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Grindel: "€50m Adidas deal a good one for the DFB"

In an exclusive interview with DW, DFB president Reinhard Grindel explains why the new Adidas deal for the German national team is a good one, and his talks about his impressions of Euro 2016 so far.

DW: Herr Grindel, how difficult were negotiations with Adidas?

We wanted to ensure that we achieved the market value that the DFB and national team have. There were also others interested in partnering with the DFB, which is why the negotiations took several months. This may be unusual when compared with previous decades, but these days this way of negotiating with sporting good manufacturers is quite normal.

What is the significance of Adidas as a German brand and their association with the national team since 1954?

The tradition is a significant aspect, but not a decisive one. The price of a deal such as this is obviously very important, but equally crucial is how innovative the brand is and how we can develop German football together. If you consider our Academy in Frankfurt or our amateur football portal, fussball.com, we want to be associated with a brand that continues our development at the grassroots as well as at the very highest level. This is why Adidas is the best choice for us.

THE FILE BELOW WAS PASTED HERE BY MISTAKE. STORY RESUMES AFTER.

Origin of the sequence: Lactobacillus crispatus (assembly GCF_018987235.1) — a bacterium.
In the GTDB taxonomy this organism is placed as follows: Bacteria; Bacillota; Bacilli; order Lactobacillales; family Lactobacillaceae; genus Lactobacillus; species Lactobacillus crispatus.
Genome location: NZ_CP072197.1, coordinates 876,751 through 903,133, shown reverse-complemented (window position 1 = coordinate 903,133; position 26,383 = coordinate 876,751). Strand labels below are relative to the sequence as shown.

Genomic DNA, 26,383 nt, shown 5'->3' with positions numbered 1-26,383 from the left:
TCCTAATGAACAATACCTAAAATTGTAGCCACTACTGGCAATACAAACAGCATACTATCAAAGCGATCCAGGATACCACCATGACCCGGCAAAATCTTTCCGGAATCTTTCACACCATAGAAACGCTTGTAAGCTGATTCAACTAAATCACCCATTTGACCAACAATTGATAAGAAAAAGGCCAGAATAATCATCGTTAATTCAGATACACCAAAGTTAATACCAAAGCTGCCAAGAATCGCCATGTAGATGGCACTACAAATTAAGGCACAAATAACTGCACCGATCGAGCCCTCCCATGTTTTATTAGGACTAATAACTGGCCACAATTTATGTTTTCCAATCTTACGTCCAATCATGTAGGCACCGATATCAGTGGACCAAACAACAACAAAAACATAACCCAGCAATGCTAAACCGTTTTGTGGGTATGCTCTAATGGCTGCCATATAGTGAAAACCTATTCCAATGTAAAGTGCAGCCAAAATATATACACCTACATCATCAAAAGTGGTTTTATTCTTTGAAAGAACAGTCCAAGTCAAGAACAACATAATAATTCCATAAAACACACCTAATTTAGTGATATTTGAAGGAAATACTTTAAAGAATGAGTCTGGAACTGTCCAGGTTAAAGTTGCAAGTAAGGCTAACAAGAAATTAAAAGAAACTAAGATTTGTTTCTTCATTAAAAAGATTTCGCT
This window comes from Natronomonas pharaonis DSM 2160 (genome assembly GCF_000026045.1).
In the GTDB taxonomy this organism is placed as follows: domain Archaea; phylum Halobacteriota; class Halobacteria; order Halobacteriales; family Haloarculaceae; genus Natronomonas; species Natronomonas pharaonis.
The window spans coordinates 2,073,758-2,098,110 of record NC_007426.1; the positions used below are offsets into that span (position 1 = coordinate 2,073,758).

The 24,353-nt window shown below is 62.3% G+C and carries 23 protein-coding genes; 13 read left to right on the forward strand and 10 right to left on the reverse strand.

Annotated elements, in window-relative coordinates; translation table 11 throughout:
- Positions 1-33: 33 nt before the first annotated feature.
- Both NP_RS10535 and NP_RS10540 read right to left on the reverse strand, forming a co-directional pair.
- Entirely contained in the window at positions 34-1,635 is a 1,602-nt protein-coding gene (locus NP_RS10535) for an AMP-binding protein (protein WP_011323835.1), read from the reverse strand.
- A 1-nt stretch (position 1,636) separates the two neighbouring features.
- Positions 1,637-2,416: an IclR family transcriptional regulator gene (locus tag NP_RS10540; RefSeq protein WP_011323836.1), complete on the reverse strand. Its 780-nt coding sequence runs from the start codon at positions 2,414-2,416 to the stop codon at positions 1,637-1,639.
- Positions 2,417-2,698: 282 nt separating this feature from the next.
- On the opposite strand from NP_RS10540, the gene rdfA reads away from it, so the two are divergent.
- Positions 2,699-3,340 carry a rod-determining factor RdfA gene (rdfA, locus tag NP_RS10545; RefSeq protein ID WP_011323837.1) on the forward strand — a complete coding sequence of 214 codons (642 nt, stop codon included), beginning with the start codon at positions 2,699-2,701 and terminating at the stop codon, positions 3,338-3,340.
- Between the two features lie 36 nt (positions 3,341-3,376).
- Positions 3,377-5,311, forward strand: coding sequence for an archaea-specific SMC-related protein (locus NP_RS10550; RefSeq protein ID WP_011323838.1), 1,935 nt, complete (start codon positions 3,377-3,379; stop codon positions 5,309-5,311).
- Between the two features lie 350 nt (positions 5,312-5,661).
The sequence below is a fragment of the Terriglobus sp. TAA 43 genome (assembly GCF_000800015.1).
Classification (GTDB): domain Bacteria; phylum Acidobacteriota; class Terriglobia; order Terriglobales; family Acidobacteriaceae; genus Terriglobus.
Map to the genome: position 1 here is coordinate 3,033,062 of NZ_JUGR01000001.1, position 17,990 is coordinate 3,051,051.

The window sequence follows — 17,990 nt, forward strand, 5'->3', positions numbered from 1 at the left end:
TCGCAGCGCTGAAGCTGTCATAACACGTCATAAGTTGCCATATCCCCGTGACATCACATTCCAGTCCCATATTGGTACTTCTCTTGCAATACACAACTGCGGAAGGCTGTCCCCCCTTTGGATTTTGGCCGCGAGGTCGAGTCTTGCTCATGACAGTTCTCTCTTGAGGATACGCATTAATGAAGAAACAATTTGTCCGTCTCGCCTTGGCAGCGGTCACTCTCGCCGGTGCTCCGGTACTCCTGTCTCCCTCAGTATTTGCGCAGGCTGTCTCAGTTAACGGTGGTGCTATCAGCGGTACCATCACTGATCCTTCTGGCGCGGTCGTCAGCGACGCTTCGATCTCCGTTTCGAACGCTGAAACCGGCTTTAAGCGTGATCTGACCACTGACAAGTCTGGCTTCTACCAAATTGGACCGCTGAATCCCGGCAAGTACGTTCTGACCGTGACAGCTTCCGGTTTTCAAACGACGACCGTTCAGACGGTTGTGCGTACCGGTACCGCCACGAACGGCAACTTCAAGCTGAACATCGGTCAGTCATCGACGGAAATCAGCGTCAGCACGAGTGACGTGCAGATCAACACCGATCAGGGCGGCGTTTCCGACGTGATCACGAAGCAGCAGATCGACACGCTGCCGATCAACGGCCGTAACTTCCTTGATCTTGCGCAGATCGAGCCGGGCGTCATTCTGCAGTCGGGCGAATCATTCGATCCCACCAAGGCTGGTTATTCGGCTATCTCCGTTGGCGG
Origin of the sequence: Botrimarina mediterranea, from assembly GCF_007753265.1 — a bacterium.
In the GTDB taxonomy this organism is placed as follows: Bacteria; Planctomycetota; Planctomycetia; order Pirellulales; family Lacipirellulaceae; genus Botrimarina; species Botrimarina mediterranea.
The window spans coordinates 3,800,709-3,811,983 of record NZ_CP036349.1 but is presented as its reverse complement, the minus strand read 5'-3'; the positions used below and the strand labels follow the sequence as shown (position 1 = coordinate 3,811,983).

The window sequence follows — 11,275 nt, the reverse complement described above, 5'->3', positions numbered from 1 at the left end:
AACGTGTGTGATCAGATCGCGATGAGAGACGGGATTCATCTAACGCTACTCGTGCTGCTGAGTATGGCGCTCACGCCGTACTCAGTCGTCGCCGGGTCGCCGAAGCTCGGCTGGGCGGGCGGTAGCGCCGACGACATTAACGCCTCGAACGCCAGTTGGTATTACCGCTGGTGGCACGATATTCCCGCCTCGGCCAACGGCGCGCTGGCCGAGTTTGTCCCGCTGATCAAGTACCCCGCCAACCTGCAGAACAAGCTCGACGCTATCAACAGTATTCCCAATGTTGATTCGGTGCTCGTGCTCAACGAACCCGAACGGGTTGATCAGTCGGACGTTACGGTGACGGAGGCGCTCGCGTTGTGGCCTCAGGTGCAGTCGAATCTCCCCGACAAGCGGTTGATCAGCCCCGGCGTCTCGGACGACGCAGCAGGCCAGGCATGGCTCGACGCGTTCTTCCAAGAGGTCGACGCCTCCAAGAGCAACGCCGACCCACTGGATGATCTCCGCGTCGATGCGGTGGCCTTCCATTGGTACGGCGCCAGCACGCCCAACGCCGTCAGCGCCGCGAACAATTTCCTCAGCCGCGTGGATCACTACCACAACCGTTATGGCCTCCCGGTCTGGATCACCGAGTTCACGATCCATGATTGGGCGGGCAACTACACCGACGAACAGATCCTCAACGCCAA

Watch video 01:14

Adidas DFB agree €50m kit deal for soccer world champions #business #20.06.2016

How satisfied are you with the conclusion of the deal?

I am very satisfied because we have more than doubled our sponsorship funds with Adidas. This is because of the DFB’s status in the German market and of course our status as world champions. The deal is a fair one for all parties and represents the national team’s market value.

It’s raining today in Paris and that seems to sum up the mood at this European Championship. There doesn’t seem to be the same great atmosphere as usual. What are your impressions of the tournament so far?

I am pleased that the stadiums are full and there are many volunteers from all over Europe here. The audience figures in Germany are as high as ever in the group stage. On the other hand, there is a feeling that France is a torn country with strikes and many domestic problems that go beyond football. Of course, you can also feel the impact of the events of November 13. The weather perhaps characterizes the atmosphere, which is not quite as carefree as Germany 2006.

Euro 2016 is your first trip as DFB president. What are your personal impressions of the role so far?

I feel the responsibility to represent German football appropriately and to continue our development. I am in constant dialogue with the coaching staff and the manager of the national team and I believe things have gone well in the first few weeks.

Interview by Peter Wozny.

Reinhard Grindel was appointed DFB president on April 15, 2016, replacing the retired Wolfgang Niersbach. Grindel is a lawyer, has worked as a journalist and was a Bundestag MP for the CDU.

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